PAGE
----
Thank you. Living much closer to Zoar, Erik has put in a lot of work the past couple of years. He definitely out-paced me in our two days together.
Other than the canyon rims and some of the slope area, we made no ventures into new territory on this visit. Before I figured I'd explored about 1/3 of Zoar's forest area, but now I'd say it's more like 20%. I made a crude map using Google earth to show what progress we've made so far, but I'm having difficulty uploading it, so I'll give a rough description of what's left to look at. The Main branch has been covered around the first bend west of Point Peter to Knife Edge terrace, plus Erik has looked at some forest upstream from there. Roughly half of the Main branch remains unexplored beyond what Tom Diggins researched about a decade ago, including the forested slopes and rim. The South branch has been explored about a mile upstream from the confluence; this is just terraces, lower slopes, and none of the rims. Beyond the abandoned bridge on what was Forty Rd., as far as I know, the rims and slopes have never been carefully looked at and the terraces have seen no measuring since Diggins. Supposedly much of the South branch is privately held, as well, making access difficult.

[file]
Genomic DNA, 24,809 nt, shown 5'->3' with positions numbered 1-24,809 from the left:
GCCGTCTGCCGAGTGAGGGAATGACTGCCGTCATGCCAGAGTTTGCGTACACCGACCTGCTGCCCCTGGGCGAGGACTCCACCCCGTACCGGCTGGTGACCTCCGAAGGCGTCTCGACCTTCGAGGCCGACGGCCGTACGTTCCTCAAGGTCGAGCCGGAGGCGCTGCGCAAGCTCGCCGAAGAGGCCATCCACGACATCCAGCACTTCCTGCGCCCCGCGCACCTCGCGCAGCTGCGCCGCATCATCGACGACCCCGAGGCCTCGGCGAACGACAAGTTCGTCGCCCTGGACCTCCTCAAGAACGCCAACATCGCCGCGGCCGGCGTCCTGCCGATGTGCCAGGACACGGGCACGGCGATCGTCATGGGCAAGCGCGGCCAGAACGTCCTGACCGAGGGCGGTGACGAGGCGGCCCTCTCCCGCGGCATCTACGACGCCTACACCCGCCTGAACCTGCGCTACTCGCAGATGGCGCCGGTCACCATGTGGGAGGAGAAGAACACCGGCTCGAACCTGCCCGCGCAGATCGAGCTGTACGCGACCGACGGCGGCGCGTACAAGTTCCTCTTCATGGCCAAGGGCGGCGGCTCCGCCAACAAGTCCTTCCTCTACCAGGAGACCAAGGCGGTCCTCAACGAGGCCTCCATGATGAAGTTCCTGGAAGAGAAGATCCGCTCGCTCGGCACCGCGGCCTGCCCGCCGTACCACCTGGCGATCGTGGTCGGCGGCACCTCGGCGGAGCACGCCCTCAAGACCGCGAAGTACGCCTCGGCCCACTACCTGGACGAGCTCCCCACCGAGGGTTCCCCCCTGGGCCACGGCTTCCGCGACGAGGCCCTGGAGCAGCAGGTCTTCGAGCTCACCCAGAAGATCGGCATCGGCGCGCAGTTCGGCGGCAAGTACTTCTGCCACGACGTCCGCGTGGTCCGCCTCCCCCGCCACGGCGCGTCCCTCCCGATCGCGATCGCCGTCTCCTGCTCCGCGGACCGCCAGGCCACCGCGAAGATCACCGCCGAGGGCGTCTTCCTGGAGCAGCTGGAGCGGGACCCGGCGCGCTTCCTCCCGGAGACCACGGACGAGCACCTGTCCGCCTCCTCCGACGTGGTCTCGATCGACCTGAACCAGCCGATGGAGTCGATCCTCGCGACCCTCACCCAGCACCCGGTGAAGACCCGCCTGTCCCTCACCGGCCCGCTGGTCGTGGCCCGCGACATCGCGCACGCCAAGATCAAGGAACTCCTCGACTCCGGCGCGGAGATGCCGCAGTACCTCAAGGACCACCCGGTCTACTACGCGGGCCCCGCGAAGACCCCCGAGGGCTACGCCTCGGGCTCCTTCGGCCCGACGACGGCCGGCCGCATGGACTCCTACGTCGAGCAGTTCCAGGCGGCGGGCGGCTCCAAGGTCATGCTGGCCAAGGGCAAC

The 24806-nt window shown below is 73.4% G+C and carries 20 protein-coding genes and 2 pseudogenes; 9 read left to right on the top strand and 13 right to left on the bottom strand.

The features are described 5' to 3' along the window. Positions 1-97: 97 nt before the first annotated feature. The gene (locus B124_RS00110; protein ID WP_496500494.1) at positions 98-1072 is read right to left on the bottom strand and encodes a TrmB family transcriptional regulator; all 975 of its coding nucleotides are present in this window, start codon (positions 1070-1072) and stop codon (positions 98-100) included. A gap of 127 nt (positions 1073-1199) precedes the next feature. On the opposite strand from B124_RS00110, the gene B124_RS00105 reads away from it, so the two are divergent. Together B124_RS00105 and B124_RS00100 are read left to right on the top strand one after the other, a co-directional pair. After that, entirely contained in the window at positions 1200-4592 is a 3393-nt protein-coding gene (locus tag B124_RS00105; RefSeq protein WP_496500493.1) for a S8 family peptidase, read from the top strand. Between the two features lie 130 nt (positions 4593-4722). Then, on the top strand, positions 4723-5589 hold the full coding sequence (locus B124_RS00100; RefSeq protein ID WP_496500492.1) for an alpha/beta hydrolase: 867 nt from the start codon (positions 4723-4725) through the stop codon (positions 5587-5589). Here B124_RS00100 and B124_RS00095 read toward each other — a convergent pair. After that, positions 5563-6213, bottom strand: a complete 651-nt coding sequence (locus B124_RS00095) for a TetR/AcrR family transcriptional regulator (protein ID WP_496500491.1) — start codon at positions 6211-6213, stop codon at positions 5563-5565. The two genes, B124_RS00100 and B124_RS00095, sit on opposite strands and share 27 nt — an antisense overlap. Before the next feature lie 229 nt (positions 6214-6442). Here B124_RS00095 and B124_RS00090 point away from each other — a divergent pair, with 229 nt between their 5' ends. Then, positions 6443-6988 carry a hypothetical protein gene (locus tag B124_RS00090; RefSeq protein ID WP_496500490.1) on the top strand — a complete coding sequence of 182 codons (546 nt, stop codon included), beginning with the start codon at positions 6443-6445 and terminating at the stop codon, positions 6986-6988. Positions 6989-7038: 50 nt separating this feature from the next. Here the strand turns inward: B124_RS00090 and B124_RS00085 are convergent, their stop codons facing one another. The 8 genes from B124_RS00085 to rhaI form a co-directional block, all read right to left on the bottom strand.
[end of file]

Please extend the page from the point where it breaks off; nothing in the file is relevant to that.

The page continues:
The discovery of a tall White pine makes me pretty certain that others exist like it, and the same goes for Erik's slope-dwelling 130'+ Hemlock. I do not think Zoar holds a taller Tulip, Sycamore, Bitternut, Red oak, or Cottonwood, but the rest of the top ten is vulnerable. A taller White ash, White pine, and Hemlock is very likely. I believe the Skinny Dip Tulip is continuing to grow, albeit at a slow rate, and still would not be surprised if a Sycamore catches it eventually. The tallest Skinny Dip Red oak I believe is a foot or two taller than I could measure with the laser, and should be a threat to exceed 150' in the next decade or so, if that's possible. We'll have to wait and see.
"There is nothing in the world to equal the forest as nature made it. The finest formal forest, the most magnificent artificially grown woods, cannot compare with the grandeur of primeval woodland." Bob Marshall, Recreational Limitations to Silviculture in the Adirondacks